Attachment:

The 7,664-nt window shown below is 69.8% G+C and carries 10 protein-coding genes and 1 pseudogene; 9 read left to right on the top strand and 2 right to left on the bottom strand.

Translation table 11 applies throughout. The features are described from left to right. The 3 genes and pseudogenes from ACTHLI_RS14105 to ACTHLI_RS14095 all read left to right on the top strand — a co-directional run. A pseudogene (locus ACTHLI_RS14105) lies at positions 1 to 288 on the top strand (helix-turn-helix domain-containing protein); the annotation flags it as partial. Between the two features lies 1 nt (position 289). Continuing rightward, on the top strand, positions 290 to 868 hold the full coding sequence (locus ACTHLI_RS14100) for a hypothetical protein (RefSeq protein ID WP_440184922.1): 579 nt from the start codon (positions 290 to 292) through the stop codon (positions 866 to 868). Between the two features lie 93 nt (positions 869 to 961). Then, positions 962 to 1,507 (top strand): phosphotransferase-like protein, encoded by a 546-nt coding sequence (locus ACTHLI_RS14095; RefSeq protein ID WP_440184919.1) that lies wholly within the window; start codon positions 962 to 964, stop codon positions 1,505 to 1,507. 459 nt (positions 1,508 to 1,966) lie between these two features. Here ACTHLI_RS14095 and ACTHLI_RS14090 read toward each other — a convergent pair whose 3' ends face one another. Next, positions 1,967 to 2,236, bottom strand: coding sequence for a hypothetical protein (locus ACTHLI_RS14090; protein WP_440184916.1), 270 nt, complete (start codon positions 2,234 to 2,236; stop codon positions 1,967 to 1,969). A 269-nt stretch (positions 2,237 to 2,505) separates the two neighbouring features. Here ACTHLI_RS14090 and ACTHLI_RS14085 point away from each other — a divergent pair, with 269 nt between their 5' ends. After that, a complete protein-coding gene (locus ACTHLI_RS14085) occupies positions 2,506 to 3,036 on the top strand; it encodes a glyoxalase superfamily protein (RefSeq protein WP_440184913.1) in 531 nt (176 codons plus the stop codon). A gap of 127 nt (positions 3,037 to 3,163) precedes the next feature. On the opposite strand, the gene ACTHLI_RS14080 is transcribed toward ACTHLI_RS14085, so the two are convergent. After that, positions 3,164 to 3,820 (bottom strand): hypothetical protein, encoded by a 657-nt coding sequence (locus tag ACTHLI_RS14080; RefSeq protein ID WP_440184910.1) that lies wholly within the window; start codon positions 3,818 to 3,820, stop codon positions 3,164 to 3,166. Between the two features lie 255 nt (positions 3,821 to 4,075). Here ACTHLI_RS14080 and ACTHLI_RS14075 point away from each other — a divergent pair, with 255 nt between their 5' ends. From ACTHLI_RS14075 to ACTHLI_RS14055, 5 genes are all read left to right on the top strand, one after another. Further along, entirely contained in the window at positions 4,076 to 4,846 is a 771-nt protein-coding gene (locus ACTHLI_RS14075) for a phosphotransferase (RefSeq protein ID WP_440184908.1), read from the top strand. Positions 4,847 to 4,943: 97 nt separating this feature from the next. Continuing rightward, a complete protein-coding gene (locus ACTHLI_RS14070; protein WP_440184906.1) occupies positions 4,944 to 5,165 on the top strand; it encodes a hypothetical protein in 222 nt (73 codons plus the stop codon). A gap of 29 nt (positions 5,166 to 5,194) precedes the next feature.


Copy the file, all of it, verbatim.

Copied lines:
The 7,664-nt window shown below is 69.8% G+C and carries 10 protein-coding genes and 1 pseudogene; 9 read left to right on the top strand and 2 right to left on the bottom strand.

Translation table 11 applies throughout. The features are described from left to right. The 3 genes and pseudogenes from ACTHLI_RS14105 to ACTHLI_RS14095 all read left to right on the top strand — a co-directional run. A pseudogene (locus ACTHLI_RS14105) lies at positions 1 to 288 on the top strand (helix-turn-helix domain-containing protein); the annotation flags it as partial. Between the two features lies 1 nt (position 289). Continuing rightward, on the top strand, positions 290 to 868 hold the full coding sequence (locus ACTHLI_RS14100) for a hypothetical protein (RefSeq protein ID WP_440184922.1): 579 nt from the start codon (positions 290 to 292) through the stop codon (positions 866 to 868). Between the two features lie 93 nt (positions 869 to 961). Then, positions 962 to 1,507 (top strand): phosphotransferase-like protein, encoded by a 546-nt coding sequence (locus ACTHLI_RS14095; RefSeq protein ID WP_440184919.1) that lies wholly within the window; start codon positions 962 to 964, stop codon positions 1,505 to 1,507. 459 nt (positions 1,508 to 1,966) lie between these two features. Here ACTHLI_RS14095 and ACTHLI_RS14090 read toward each other — a convergent pair whose 3' ends face one another. Next, positions 1,967 to 2,236, bottom strand: coding sequence for a hypothetical protein (locus ACTHLI_RS14090; protein WP_440184916.1), 270 nt, complete (start codon positions 2,234 to 2,236; stop codon positions 1,967 to 1,969). A 269-nt stretch (positions 2,237 to 2,505) separates the two neighbouring features. Here ACTHLI_RS14090 and ACTHLI_RS14085 point away from each other — a divergent pair, with 269 nt between their 5' ends. After that, a complete protein-coding gene (locus ACTHLI_RS14085) occupies positions 2,506 to 3,036 on the top strand; it encodes a glyoxalase superfamily protein (RefSeq protein WP_440184913.1) in 531 nt (176 codons plus the stop codon). A gap of 127 nt (positions 3,037 to 3,163) precedes the next feature. On the opposite strand, the gene ACTHLI_RS14080 is transcribed toward ACTHLI_RS14085, so the two are convergent. After that, positions 3,164 to 3,820 (bottom strand): hypothetical protein, encoded by a 657-nt coding sequence (locus tag ACTHLI_RS14080; RefSeq protein ID WP_440184910.1) that lies wholly within the window; start codon positions 3,818 to 3,820, stop codon positions 3,164 to 3,166. Between the two features lie 255 nt (positions 3,821 to 4,075). Here ACTHLI_RS14080 and ACTHLI_RS14075 point away from each other — a divergent pair, with 255 nt between their 5' ends. From ACTHLI_RS14075 to ACTHLI_RS14055, 5 genes are all read left to right on the top strand, one after another. Further along, entirely contained in the window at positions 4,076 to 4,846 is a 771-nt protein-coding gene (locus ACTHLI_RS14075) for a phosphotransferase (RefSeq protein ID WP_440184908.1), read from the top strand. Positions 4,847 to 4,943: 97 nt separating this feature from the next. Continuing rightward, a complete protein-coding gene (locus ACTHLI_RS14070; protein WP_440184906.1) occupies positions 4,944 to 5,165 on the top strand; it encodes a hypothetical protein in 222 nt (73 codons plus the stop codon). A gap of 29 nt (positions 5,166 to 5,194) precedes the next feature.